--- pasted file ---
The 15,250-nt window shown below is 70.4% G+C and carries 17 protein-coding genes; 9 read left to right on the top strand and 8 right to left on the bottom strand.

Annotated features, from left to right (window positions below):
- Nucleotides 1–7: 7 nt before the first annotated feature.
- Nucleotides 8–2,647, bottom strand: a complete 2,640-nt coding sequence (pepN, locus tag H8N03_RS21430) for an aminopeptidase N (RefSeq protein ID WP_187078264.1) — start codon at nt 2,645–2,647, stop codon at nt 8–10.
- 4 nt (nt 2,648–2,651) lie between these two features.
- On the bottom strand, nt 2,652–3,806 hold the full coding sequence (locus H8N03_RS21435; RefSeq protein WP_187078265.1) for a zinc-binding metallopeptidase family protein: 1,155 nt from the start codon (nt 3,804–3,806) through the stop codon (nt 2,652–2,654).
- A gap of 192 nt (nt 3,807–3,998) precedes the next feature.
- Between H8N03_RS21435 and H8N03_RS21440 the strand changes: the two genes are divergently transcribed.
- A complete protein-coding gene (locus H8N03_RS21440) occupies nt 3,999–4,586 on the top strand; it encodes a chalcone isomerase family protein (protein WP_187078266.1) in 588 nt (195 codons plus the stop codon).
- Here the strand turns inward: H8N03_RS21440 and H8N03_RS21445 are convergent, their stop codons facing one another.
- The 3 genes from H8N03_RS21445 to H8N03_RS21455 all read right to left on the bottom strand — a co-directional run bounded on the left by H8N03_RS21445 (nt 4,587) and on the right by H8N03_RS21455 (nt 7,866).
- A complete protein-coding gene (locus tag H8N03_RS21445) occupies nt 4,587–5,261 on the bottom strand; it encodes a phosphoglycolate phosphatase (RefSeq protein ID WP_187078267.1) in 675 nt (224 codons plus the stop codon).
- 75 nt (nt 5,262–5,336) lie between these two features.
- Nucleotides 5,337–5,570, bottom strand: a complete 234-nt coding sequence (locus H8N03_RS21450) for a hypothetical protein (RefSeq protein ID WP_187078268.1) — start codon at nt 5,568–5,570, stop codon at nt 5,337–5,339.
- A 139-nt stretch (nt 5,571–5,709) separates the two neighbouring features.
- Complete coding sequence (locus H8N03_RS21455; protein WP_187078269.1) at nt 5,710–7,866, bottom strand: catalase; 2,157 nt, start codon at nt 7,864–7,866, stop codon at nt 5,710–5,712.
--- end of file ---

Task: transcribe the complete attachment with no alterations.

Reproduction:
The 15,250-nt window shown below is 70.4% G+C and carries 17 protein-coding genes; 9 read left to right on the top strand and 8 right to left on the bottom strand.

Annotated features, from left to right (window positions below):
- Nucleotides 1–7: 7 nt before the first annotated feature.
- Nucleotides 8–2,647, bottom strand: a complete 2,640-nt coding sequence (pepN, locus tag H8N03_RS21430) for an aminopeptidase N (RefSeq protein ID WP_187078264.1) — start codon at nt 2,645–2,647, stop codon at nt 8–10.
- 4 nt (nt 2,648–2,651) lie between these two features.
- On the bottom strand, nt 2,652–3,806 hold the full coding sequence (locus H8N03_RS21435; RefSeq protein WP_187078265.1) for a zinc-binding metallopeptidase family protein: 1,155 nt from the start codon (nt 3,804–3,806) through the stop codon (nt 2,652–2,654).
- A gap of 192 nt (nt 3,807–3,998) precedes the next feature.
- Between H8N03_RS21435 and H8N03_RS21440 the strand changes: the two genes are divergently transcribed.
- A complete protein-coding gene (locus H8N03_RS21440) occupies nt 3,999–4,586 on the top strand; it encodes a chalcone isomerase family protein (protein WP_187078266.1) in 588 nt (195 codons plus the stop codon).
- Here the strand turns inward: H8N03_RS21440 and H8N03_RS21445 are convergent, their stop codons facing one another.
- The 3 genes from H8N03_RS21445 to H8N03_RS21455 all read right to left on the bottom strand — a co-directional run bounded on the left by H8N03_RS21445 (nt 4,587) and on the right by H8N03_RS21455 (nt 7,866).
- A complete protein-coding gene (locus tag H8N03_RS21445) occupies nt 4,587–5,261 on the bottom strand; it encodes a phosphoglycolate phosphatase (RefSeq protein ID WP_187078267.1) in 675 nt (224 codons plus the stop codon).
- 75 nt (nt 5,262–5,336) lie between these two features.
- Nucleotides 5,337–5,570, bottom strand: a complete 234-nt coding sequence (locus H8N03_RS21450) for a hypothetical protein (RefSeq protein ID WP_187078268.1) — start codon at nt 5,568–5,570, stop codon at nt 5,337–5,339.
- A 139-nt stretch (nt 5,571–5,709) separates the two neighbouring features.
- Complete coding sequence (locus H8N03_RS21455; protein WP_187078269.1) at nt 5,710–7,866, bottom strand: catalase; 2,157 nt, start codon at nt 7,864–7,866, stop codon at nt 5,710–5,712.